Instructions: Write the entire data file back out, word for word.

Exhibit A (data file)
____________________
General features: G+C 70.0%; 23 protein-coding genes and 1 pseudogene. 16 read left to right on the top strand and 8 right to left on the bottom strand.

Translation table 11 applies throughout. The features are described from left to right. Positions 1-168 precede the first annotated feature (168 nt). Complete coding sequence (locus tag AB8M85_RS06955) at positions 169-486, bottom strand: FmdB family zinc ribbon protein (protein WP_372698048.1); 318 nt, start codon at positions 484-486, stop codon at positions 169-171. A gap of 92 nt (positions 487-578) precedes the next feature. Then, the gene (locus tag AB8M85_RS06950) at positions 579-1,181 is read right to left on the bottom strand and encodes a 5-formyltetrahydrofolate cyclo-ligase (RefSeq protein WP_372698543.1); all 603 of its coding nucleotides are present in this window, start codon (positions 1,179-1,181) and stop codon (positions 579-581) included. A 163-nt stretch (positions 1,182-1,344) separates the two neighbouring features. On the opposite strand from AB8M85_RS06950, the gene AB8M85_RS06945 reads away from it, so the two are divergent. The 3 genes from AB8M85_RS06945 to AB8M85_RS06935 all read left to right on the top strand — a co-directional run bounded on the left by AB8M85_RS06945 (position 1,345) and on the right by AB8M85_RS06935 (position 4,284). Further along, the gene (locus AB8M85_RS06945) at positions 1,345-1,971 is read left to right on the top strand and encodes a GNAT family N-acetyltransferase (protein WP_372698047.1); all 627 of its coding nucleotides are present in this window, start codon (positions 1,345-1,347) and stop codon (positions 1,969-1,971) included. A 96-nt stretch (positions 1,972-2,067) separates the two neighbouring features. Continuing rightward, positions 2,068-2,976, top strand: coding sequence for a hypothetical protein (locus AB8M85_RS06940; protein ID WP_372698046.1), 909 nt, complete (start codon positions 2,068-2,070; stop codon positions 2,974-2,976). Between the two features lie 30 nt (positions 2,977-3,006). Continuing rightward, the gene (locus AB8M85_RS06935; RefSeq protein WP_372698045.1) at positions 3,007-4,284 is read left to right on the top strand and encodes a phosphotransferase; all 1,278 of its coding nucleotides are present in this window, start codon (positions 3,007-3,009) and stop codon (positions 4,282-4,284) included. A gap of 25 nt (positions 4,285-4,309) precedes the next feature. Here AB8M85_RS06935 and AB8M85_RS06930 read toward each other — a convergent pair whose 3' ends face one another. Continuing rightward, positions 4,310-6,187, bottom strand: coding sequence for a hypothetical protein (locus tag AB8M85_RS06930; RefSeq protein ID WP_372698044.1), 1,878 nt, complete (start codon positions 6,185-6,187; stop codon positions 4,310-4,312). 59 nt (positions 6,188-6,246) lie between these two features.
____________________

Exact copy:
General features: G+C 70.0%; 23 protein-coding genes and 1 pseudogene. 16 read left to right on the top strand and 8 right to left on the bottom strand.

Translation table 11 applies throughout. The features are described from left to right. Positions 1-168 precede the first annotated feature (168 nt). Complete coding sequence (locus tag AB8M85_RS06955) at positions 169-486, bottom strand: FmdB family zinc ribbon protein (protein WP_372698048.1); 318 nt, start codon at positions 484-486, stop codon at positions 169-171. A gap of 92 nt (positions 487-578) precedes the next feature. Then, the gene (locus tag AB8M85_RS06950) at positions 579-1,181 is read right to left on the bottom strand and encodes a 5-formyltetrahydrofolate cyclo-ligase (RefSeq protein WP_372698543.1); all 603 of its coding nucleotides are present in this window, start codon (positions 1,179-1,181) and stop codon (positions 579-581) included. A 163-nt stretch (positions 1,182-1,344) separates the two neighbouring features. On the opposite strand from AB8M85_RS06950, the gene AB8M85_RS06945 reads away from it, so the two are divergent. The 3 genes from AB8M85_RS06945 to AB8M85_RS06935 all read left to right on the top strand — a co-directional run bounded on the left by AB8M85_RS06945 (position 1,345) and on the right by AB8M85_RS06935 (position 4,284). Further along, the gene (locus AB8M85_RS06945) at positions 1,345-1,971 is read left to right on the top strand and encodes a GNAT family N-acetyltransferase (protein WP_372698047.1); all 627 of its coding nucleotides are present in this window, start codon (positions 1,345-1,347) and stop codon (positions 1,969-1,971) included. A 96-nt stretch (positions 1,972-2,067) separates the two neighbouring features. Continuing rightward, positions 2,068-2,976, top strand: coding sequence for a hypothetical protein (locus AB8M85_RS06940; protein ID WP_372698046.1), 909 nt, complete (start codon positions 2,068-2,070; stop codon positions 2,974-2,976). Between the two features lie 30 nt (positions 2,977-3,006). Continuing rightward, the gene (locus AB8M85_RS06935; RefSeq protein WP_372698045.1) at positions 3,007-4,284 is read left to right on the top strand and encodes a phosphotransferase; all 1,278 of its coding nucleotides are present in this window, start codon (positions 3,007-3,009) and stop codon (positions 4,282-4,284) included. A gap of 25 nt (positions 4,285-4,309) precedes the next feature. Here AB8M85_RS06935 and AB8M85_RS06930 read toward each other — a convergent pair whose 3' ends face one another. Continuing rightward, positions 4,310-6,187, bottom strand: coding sequence for a hypothetical protein (locus tag AB8M85_RS06930; RefSeq protein ID WP_372698044.1), 1,878 nt, complete (start codon positions 6,185-6,187; stop codon positions 4,310-4,312). 59 nt (positions 6,188-6,246) lie between these two features.